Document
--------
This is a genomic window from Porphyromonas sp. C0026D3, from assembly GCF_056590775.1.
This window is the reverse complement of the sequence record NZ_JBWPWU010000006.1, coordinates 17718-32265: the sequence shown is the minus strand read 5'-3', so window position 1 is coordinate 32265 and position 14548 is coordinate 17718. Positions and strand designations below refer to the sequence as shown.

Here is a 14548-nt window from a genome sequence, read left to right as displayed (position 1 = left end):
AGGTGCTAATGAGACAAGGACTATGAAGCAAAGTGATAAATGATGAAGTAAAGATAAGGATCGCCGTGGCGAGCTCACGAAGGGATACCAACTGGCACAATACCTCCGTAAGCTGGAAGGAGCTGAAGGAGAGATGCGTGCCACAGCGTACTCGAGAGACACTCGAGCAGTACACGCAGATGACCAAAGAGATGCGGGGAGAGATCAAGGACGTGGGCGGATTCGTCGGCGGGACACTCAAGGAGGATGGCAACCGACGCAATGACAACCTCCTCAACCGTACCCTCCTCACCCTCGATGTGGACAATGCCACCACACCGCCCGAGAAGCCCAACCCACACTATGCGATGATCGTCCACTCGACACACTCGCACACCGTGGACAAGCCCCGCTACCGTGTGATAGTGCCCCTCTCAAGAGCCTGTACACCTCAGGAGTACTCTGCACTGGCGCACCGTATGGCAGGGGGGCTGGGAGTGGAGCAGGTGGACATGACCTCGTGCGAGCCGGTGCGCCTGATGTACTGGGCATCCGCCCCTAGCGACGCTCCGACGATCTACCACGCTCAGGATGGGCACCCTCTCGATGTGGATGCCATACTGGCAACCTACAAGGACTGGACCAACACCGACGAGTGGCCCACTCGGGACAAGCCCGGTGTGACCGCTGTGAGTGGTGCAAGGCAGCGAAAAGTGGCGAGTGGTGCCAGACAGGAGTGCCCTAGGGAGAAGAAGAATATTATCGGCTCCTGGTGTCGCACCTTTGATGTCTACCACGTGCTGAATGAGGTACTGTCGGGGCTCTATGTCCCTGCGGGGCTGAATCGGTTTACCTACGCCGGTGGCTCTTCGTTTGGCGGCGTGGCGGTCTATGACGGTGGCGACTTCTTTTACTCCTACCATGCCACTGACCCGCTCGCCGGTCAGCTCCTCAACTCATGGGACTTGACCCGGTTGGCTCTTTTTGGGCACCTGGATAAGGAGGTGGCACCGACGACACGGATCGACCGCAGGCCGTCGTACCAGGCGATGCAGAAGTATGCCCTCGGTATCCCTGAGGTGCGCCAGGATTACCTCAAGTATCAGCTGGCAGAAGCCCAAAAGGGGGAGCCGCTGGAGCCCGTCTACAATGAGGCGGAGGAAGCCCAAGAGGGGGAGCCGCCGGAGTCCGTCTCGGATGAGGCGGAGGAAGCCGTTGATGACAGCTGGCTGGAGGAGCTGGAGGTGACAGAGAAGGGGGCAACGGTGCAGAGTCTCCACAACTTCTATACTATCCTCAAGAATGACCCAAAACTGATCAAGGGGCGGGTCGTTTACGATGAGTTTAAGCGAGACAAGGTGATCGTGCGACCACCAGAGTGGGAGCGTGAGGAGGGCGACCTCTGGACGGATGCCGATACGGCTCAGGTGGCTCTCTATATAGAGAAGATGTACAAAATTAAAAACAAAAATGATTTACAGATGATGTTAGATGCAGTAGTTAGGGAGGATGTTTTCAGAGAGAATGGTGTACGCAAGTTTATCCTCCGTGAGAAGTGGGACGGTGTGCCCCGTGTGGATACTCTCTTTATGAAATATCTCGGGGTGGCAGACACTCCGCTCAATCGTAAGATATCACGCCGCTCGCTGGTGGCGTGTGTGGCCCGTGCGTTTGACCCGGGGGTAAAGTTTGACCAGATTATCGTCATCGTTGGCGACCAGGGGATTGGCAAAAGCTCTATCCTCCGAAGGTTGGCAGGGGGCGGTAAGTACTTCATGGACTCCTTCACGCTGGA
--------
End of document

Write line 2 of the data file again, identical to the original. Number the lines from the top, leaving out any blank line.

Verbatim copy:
This window is the reverse complement of the sequence record NZ_JBWPWU010000006.1, coordinates 17718-32265: the sequence shown is the minus strand read 5'-3', so window position 1 is coordinate 32265 and position 14548 is coordinate 17718. Positions and strand designations below refer to the sequence as shown.